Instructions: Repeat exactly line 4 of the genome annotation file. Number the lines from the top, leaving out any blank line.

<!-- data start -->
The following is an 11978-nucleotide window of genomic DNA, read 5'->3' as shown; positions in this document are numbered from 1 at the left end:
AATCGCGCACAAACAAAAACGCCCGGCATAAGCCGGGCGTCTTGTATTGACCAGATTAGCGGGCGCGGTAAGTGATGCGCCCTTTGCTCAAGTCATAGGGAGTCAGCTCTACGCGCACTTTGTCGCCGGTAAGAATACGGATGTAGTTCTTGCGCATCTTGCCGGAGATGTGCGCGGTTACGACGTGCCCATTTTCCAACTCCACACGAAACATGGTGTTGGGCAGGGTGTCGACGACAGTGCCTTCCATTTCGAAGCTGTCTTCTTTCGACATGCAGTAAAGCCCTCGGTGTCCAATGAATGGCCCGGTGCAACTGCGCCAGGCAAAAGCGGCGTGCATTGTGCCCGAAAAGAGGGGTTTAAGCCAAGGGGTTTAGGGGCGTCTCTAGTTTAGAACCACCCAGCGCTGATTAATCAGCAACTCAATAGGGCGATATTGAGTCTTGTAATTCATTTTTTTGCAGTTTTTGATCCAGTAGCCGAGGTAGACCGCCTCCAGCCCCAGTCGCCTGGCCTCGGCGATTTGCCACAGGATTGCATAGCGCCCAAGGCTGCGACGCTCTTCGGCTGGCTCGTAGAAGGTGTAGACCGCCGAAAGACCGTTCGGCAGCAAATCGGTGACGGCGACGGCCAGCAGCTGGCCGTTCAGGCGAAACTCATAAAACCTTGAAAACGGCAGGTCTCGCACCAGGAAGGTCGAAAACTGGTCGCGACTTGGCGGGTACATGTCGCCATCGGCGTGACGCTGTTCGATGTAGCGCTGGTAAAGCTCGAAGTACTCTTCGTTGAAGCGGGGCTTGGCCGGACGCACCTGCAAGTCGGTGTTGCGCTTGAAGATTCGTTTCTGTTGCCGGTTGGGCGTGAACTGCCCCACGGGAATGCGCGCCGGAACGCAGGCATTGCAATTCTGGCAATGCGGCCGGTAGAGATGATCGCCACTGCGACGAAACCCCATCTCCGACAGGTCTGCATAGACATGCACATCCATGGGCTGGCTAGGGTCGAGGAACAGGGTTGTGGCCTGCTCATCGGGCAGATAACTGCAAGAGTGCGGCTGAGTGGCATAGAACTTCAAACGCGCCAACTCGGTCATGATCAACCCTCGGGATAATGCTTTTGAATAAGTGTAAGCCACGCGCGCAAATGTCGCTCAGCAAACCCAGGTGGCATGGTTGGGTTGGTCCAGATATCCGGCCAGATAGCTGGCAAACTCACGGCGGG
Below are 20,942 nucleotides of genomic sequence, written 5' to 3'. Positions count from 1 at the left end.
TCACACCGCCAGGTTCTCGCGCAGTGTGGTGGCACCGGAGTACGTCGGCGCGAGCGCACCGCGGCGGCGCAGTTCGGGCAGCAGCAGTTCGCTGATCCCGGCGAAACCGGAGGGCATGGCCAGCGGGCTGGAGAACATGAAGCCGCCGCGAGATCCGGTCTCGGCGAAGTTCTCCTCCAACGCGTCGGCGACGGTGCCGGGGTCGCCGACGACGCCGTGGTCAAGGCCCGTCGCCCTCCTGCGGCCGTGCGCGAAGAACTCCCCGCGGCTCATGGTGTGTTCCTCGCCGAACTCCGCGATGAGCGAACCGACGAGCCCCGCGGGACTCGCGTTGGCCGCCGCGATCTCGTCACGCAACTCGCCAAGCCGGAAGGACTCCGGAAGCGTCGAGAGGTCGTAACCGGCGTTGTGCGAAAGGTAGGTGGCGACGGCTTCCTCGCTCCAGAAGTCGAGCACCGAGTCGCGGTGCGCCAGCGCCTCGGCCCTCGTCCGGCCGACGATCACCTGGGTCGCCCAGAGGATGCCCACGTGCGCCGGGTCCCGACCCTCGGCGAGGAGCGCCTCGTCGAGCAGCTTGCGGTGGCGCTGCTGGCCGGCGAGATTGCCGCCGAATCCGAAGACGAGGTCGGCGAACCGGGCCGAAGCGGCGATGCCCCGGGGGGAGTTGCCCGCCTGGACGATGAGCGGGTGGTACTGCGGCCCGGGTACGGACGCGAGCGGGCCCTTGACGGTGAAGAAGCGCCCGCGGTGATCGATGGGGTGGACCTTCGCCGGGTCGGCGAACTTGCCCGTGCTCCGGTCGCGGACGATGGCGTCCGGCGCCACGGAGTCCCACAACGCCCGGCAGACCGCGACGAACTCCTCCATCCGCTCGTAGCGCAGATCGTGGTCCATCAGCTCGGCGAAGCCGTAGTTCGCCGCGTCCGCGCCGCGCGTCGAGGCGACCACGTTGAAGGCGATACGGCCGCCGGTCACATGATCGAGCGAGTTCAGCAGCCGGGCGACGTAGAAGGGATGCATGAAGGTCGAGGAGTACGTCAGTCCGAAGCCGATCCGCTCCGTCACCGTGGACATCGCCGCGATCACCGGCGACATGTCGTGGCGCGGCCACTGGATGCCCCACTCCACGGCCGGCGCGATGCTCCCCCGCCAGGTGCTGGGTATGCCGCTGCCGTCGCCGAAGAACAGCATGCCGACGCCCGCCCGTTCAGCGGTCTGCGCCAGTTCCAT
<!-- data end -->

TCACACCGCCAGGTTCTCGCGCAGTGTGGTGGCACCGGAGTACGTCGGCGCGAGCGCACCGCGGCGGCGCAGTTCGGGCAGCAGCAGTTCGCTGATCCCGGCGAAACCGGAGGGCATGGCCAGCGGGCTGGAGAACATGAAGCCGCCGCGAGATCCGGTCTCGGCGAAGTTCTCCTCCAACGCGTCGGCGACGGTGCCGGGGTCGCCGACGACGCCGTGGTCAAGGCCCGTCGCCCTCCTGCGGCCGTGCGCGAAGAACTCCCCGCGGCTCATGGTGTGTTCCTCGCCGAACTCCGCGATGAGCGAACCGACGAGCCCCGCGGGACTCGCGTTGGCCGCCGCGATCTCGTCACGCAACTCGCCAAGCCGGAAGGACTCCGGAAGCGTCGAGAGGTCGTAACCGGCGTTGTGCGAAAGGTAGGTGGCGACGGCTTCCTCGCTCCAGAAGTCGAGCACCGAGTCGCGGTGCGCCAGCGCCTCGGCCCTCGTCCGGCCGACGATCACCTGGGTCGCCCAGAGGATGCCCACGTGCGCCGGGTCCCGACCCTCGGCGAGGAGCGCCTCGTCGAGCAGCTTGCGGTGGCGCTGCTGGCCGGCGAGATTGCCGCCGAATCCGAAGACGAGGTCGGCGAACCGGGCCGAAGCGGCGATGCCCCGGGGGGAGTTGCCCGCCTGGACGATGAGCGGGTGGTACTGCGGCCCGGGTACGGACGCGAGCGGGCCCTTGACGGTGAAGAAGCGCCCGCGGTGATCGATGGGGTGGACCTTCGCCGGGTCGGCGAACTTGCCCGTGCTCCGGTCGCGGACGATGGCGTCCGGCGCCACGGAGTCCCACAACGCCCGGCAGACCGCGACGAACTCCTCCATCCGCTCGTAGCGCAGATCGTGGTCCATCAGCTCGGCGAAGCCGTAGTTCGCCGCGTCCGCGCCGCGCGTCGAGGCGACCACGTTGAAGGCGATACGGCCGCCGGTCACATGATCGAGCGAGTTCAGCAGCCGGGCGACGTAGAAGGGATGCATGAAGGTCGAGGAGTACGTCAGTCCGAAGCCGATCCGCTCCGTCACCGTGGACATCGCCGCGATCACCGGCGACATGTCGTGGCGCGGCCACTGGATGCCCCACTCCACGGCCGGCGCGATGCTCCCCCGCCAGGTGCTGGGTATGCCGCTGCCGTCGCCGAAGAACAGCATGCCGACGCCCGCCCGTTCAGCGGTCTGCGCCAGTTCCAT